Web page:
Rule 3: Turn your snares off whenever possible. There’s only one thing more annoyingly ignorant than a drummer parting the stage with snares-on, free to rattle and chatter while the opening act bassist is soloing….

Rule 4: don’t be playing licks & fills between songs. Nobody’s gonna know when the next song starts because you’re trying out stuff in the meantime at stage volume. Shepherd: shut the flock up!

Rule 5: Don’t say you don’t read Modern Drummer when you do. I see through you and so does everybody else. Especially when they go to a party at your house and use the upstairs bathroom and reach for a magazine.

Rule 6: Don’t drive your own sense of groove like a wedge through the band. Don’t separate, unite. Listen, accommodate, reconcile…and then be strong in holding it together your way.

Rule 7: Listen to a song without playing and figure out the lay of the land. Each song can be plotted on a sort of grid—mentally or in Pro Tools. You don’t need software, though. Just establish where the basic pulse lies and how the subdivisions work. If this is difficult for you, drop your sticks and play with your hands, as if on a bongo drum on the beach (not that any one of us has ever played bongos on the beach but we imagine the scenario well thanks to American cinema). Your hands will tell you how to fill the spaces between pulse 1, pulse 2, and so on. By extension, when you fill with sticks, try and be aware of where your basic strokes will fall on the grid—those strokes that are essential to the pulse. Don’t fly off into space, even if you know you’ll come back in time, on the click, on the pulse and all that good stuff. You’ve got to keep the pulse alive throughout your fills, not necessarily by playing a backbeat but by nodding strongly to that spot where people tap their feet naturally. The music, as they say (if I got it right), is in the dance.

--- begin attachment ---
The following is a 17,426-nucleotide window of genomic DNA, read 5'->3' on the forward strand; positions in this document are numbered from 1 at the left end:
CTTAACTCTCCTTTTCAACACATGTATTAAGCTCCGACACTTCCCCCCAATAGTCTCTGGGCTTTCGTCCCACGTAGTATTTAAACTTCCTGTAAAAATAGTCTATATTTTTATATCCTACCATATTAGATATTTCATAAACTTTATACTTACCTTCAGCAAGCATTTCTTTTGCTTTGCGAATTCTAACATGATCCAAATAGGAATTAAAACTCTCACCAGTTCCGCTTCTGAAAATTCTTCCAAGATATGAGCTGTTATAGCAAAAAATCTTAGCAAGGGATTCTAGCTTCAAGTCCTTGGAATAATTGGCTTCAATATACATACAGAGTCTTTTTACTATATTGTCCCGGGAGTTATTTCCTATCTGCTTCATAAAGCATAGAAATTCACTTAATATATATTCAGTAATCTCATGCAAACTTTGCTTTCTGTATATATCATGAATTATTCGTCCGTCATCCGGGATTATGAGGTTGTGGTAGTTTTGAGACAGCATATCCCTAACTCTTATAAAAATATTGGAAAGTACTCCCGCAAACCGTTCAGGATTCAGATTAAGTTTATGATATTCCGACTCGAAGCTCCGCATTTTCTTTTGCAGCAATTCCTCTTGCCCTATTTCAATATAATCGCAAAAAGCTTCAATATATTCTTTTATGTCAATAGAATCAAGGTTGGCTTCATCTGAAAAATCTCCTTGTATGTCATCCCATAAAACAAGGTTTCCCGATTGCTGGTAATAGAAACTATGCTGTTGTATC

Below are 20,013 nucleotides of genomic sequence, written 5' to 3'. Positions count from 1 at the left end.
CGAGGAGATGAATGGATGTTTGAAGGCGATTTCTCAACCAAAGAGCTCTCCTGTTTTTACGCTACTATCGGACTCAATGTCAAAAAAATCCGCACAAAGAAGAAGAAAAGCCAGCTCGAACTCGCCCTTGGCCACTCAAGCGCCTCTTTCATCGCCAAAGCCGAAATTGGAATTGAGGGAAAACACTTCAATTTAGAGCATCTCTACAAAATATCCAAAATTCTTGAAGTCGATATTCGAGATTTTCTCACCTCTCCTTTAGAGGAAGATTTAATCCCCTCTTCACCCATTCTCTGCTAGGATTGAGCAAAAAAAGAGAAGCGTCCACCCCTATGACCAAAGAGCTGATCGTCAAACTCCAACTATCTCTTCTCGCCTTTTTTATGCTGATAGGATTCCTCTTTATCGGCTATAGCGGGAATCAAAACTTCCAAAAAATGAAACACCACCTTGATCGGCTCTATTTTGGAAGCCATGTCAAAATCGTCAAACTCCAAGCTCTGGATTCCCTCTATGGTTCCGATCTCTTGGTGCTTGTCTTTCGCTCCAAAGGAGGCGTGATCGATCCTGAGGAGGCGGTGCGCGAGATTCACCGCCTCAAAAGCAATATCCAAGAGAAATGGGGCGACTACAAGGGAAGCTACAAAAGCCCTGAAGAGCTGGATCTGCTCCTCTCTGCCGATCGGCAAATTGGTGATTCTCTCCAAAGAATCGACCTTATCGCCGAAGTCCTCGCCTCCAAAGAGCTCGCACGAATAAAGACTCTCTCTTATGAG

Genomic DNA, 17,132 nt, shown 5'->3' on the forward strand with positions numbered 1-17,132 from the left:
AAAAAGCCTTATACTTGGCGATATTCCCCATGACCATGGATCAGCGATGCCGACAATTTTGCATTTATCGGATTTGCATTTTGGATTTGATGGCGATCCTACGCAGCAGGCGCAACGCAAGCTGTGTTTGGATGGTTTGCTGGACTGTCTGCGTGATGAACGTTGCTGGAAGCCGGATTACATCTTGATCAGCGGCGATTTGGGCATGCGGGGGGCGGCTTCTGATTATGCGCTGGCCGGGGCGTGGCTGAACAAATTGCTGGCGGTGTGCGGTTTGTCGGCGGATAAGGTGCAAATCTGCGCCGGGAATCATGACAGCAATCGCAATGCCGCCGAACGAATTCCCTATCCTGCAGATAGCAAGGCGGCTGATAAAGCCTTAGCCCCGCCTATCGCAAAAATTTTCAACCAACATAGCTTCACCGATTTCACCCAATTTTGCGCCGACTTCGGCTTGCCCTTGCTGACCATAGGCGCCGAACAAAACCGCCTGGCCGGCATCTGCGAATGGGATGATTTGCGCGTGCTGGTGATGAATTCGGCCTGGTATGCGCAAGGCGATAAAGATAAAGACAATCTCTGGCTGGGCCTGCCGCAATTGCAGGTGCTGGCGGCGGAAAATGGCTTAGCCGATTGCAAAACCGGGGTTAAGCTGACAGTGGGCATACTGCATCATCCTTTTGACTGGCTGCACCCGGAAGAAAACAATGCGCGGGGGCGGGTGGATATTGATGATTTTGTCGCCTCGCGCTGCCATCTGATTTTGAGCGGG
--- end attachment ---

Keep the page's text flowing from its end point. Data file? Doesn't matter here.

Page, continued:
Rule 8: Admit that drums and cymbals look cool and that, when you have the cash, you buy arbitrarily, indiscriminately, and without heed to the existing family of drums and cymbals. This will encourage you to choose right in the years to come. You’ll have done with indiscriminate choices based on fashion & folly and you’ll be more attentive to rhythms than that on which they are played. Next stop: the larger vista, which includes melody and harmony. There’s hope here. Hocus pocus start to focus.